Tom's Guide Verdict
The Sensei Ten may have a decade-old design, but it can handle modern games with the best of them.
Boring color palette
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Even if you restrict yourself to just major manufacturers — Razer, Logitech, SteelSeries and so forth — you'll probably come across at least a dozen new gaming mice each year. A good design can last two years on the market; a great design can last five. But the SteelSeries Sensei Ten ($70) takes an even longer view: a 10-year-old mouse, updated with a new sensor and software, but otherwise unaltered.
The Sensei Ten celebrates 10 years of the SteelSeries Sensei mouse, which is one of the best gaming mice in the company’s arsenal. The device is symmetrical, low to the ground, has a variety of dots-per-inch (DPI) settings — and is still incredibly comfortable and functional in-game.
The Sensei Ten is not exactly ergonomic, and it's a little expensive, considering that you can buy much more advanced mice for only $10 more. But for sleek simplicity and a time-tested design, the Sensei Ten is as good now as it was back in 2009.
The Sensei Ten looks almost identical to the SteelSeries Xai that debuted back in 2009. (The company renamed the mouse "Sensei" in 2011, although the design has remained the same for all this time.) The Ten is small (5.0 x 4.5 x 0.8 inches), with a perfectly symmetrical chassis and a very low profile. There's a left button, a right button, a clickable scroll wheel and a DPI-adjustment button on the peripheral's face. There are four thumb buttons: two on either side of the mouse. It's a good design, particularly for lefties, who don't have all that many options in the world of gaming mice.
The only major difference from the 2009 Xai, at least on the outside, is the color scheme. Whereas the Xai was a very attractive silver-and-black, the Sensei is a much plainer all-black. I would chalk this one up to the changing tastes of the gaming public (and the availability of RGB lighting, which gives the Sensei Ten's scroll wheel and palm rest some customizable color), but the mouse still looks a lot less distinctive than some of its predecessors.
One feature that SteelSeries highlights is that the Sensei Ten is amenable to palm, claw and fingertip grips. Most mice work with two types of grip; some mice cater to only one. Whether you prefer to keep a death grip on your mouse or hold it as delicately as a piece of fine crystal, the Sensei Ten has you covered.
One big benefit the Sensei Ten has over the original Xai is access to the SteelSeries Engine software. With it, you can adjust the DPI (between 50 and 18,000 — one of the widest ranges of any gaming mouse), program the thumb buttons, adjust the RGB lighting, and create profiles for individual games. It's all pretty straightforward, and I appreciate the fact that it's easy to sync up multiple pieces of hardware with a single game profile. You can also save five profiles to the mouse itself, in case you want to take it to a tournament.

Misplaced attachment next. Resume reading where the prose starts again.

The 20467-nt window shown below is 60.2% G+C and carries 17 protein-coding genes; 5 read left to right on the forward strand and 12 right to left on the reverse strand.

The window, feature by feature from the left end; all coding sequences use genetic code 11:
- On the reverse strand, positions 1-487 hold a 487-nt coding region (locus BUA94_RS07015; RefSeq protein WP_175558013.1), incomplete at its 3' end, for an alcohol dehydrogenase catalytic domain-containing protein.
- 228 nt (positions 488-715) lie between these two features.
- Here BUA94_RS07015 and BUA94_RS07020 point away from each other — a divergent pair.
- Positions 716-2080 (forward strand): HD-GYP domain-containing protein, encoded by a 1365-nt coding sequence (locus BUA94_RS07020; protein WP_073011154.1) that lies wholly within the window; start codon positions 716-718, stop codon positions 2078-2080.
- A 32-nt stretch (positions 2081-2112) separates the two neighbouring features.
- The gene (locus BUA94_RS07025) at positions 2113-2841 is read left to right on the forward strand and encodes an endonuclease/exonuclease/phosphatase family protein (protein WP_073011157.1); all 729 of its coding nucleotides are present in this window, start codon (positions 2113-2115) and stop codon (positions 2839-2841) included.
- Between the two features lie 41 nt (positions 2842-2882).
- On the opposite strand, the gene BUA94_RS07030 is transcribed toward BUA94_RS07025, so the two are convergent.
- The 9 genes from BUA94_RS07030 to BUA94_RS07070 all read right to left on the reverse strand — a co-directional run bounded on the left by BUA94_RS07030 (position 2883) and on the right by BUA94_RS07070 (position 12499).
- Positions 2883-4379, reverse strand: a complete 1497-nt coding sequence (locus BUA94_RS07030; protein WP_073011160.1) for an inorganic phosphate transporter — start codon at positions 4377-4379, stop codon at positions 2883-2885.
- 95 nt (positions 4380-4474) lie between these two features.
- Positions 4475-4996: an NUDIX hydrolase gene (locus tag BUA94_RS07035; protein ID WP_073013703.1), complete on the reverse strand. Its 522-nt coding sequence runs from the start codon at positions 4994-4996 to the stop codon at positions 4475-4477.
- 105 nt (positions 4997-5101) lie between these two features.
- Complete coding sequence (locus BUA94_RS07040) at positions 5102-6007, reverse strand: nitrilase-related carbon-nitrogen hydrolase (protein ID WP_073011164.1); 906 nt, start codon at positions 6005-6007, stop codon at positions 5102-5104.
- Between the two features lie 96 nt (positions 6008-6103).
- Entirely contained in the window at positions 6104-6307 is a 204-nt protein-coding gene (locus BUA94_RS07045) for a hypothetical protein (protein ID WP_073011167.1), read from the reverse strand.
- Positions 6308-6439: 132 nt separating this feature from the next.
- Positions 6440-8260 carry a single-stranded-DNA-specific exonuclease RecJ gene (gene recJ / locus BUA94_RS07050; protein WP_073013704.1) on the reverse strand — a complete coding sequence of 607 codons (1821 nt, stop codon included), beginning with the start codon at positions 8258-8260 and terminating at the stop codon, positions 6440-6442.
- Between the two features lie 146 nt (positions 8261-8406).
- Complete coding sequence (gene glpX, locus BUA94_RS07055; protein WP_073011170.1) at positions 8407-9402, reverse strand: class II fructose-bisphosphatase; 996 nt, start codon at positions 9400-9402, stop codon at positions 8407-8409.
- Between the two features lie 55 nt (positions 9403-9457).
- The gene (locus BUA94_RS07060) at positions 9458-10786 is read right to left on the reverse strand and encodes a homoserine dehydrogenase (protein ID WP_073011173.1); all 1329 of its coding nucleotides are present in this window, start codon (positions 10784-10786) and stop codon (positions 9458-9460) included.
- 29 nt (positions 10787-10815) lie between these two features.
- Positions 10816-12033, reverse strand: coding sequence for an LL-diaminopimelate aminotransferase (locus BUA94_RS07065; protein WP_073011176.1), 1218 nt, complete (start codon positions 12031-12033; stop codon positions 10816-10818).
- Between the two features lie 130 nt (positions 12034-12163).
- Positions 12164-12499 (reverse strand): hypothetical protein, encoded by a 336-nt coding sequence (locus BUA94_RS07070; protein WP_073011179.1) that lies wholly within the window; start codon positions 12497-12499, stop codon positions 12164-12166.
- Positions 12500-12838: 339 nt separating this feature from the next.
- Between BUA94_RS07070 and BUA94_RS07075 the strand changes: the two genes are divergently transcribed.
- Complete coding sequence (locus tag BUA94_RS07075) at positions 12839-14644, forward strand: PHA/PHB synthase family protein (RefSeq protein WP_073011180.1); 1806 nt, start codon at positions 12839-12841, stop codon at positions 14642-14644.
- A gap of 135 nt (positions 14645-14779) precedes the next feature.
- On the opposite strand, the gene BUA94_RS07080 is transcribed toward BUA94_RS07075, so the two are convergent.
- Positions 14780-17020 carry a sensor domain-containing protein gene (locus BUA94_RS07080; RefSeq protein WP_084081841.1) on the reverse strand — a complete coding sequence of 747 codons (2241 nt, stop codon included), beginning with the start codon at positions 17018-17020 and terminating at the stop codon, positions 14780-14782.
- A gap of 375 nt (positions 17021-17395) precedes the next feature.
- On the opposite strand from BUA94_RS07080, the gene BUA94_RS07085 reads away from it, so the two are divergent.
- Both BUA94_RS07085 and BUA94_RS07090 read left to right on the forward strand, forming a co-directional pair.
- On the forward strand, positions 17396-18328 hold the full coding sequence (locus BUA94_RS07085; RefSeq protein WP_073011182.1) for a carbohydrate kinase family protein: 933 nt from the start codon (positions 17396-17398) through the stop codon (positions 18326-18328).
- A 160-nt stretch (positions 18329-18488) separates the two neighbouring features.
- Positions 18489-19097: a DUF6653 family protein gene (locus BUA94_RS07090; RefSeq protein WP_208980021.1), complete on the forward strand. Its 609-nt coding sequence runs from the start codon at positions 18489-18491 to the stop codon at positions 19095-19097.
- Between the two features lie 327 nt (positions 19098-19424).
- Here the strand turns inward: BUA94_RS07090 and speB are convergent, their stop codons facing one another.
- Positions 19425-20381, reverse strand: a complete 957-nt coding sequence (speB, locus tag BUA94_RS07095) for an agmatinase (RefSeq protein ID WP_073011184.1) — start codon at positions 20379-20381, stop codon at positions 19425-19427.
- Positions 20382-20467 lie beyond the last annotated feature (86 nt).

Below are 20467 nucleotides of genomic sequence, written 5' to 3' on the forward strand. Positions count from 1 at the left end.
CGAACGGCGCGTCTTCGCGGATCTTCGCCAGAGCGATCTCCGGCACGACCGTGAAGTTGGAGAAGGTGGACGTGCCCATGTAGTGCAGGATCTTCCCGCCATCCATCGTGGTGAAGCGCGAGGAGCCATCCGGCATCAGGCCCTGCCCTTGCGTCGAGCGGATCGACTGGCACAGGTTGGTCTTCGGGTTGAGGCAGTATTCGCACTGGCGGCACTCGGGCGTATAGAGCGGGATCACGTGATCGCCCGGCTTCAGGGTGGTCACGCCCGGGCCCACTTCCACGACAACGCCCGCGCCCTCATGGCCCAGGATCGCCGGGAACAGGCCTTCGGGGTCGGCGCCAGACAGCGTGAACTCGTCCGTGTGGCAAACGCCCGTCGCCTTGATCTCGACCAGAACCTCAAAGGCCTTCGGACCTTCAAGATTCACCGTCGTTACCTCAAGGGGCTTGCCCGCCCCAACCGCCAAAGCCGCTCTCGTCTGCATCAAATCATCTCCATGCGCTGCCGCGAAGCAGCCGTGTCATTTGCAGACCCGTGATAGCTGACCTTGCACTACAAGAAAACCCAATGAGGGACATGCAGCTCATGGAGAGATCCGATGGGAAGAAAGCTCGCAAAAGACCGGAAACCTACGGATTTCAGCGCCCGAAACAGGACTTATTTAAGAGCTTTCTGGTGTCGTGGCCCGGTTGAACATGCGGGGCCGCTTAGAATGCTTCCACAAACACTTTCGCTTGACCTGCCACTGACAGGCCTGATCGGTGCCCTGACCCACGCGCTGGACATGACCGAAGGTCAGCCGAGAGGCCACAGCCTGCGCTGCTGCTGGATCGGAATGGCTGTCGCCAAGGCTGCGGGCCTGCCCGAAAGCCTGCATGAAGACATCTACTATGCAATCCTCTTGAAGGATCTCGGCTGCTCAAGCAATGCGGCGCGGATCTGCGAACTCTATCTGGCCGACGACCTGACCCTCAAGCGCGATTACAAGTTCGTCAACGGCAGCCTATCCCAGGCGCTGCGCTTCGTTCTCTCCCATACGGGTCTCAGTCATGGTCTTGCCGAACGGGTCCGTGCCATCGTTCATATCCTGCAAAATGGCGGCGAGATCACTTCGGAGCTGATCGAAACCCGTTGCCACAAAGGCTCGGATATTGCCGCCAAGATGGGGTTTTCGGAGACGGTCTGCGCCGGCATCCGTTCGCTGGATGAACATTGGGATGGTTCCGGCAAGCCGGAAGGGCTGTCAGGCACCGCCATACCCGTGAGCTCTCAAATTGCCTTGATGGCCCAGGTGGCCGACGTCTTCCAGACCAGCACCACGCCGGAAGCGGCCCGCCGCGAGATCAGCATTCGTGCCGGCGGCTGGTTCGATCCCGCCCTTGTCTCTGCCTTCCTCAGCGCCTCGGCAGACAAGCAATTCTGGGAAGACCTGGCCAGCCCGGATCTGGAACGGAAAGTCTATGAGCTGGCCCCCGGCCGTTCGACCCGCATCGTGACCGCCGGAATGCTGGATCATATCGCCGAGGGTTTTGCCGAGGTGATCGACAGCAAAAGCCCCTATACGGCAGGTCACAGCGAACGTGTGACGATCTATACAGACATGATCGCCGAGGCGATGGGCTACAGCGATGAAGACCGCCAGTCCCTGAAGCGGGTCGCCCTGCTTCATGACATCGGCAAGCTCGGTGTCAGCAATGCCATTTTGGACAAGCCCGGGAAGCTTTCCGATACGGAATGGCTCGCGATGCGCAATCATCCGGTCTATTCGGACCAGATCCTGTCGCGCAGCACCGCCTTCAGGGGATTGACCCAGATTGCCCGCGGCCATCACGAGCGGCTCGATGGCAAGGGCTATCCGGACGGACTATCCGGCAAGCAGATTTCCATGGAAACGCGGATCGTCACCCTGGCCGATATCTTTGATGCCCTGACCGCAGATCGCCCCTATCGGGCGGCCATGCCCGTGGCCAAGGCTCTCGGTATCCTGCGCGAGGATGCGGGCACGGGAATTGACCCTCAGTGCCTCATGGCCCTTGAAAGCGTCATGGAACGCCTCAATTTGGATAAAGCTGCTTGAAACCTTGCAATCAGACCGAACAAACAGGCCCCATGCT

Otherwise, there aren't too many differences between the SteelSeries and the Xai, save for its TrueMove Pro optical sensor and its increased durability (60 million clicks — more than a decade, even with heavy use).
I do have to wonder (and so did many fans, if the SteelSeries FAQ is any indication) why the company didn't offer a wireless variant this time around. After all, wireless-mouse technology has grown by leaps and bounds since 2009, and I don't doubt that many fans would be happy to shell out a little more money for a cordless design. For now, though, the Sensei Ten is a wired-only affair.
The Sensei Ten may have a decade-old design, but it can handle modern games with the best of them. I put the mouse through its paces with Overwatch, StarCraft: Remastered, GreedFall and Final Fantasy XIV. No matter the genre, the mouse was precise and responsive, whether I was dodging enemy fire in a first-person shooter or working my way through a skill rotation in a massively multiplayer online game.
Much like the original Sensei, the Sensei Ten is a very comfortable mouse with a fantastic design, and one of the best sensors currently available.
However, the tried-and-true design cuts both ways. Within $10 of the Sensei Ten, you could get the tunable weights and sniper button of the Logitech G502, the clever clutch controls of the Razer Basilisk, or the colorful customizability of the SteelSeries Rival 600. I'm not sure if there's been a "better" mouse since the Xai — that's subjective — but there are definitely more innovative ones.
If you had great experiences with the Xai back in the day and want something that'll probably last a little bit longer, the Sensei Ten is a solid purchase. Likewise, if you're a left-handed player or simply want a no-frills mouse that can handle just about any genre. It's not the flashiest mouse out there, but I wouldn't be at all surprised if the design persists for another 10 years.
Marshall Honorof is a senior editor for Tom's Guide, overseeing the site's coverage of gaming hardware and software. He comes from a science writing background, having studied paleomammalogy, biological anthropology, and the history of science and technology. After hours, you can find him practicing taekwondo or doing deep dives on classic sci-fi.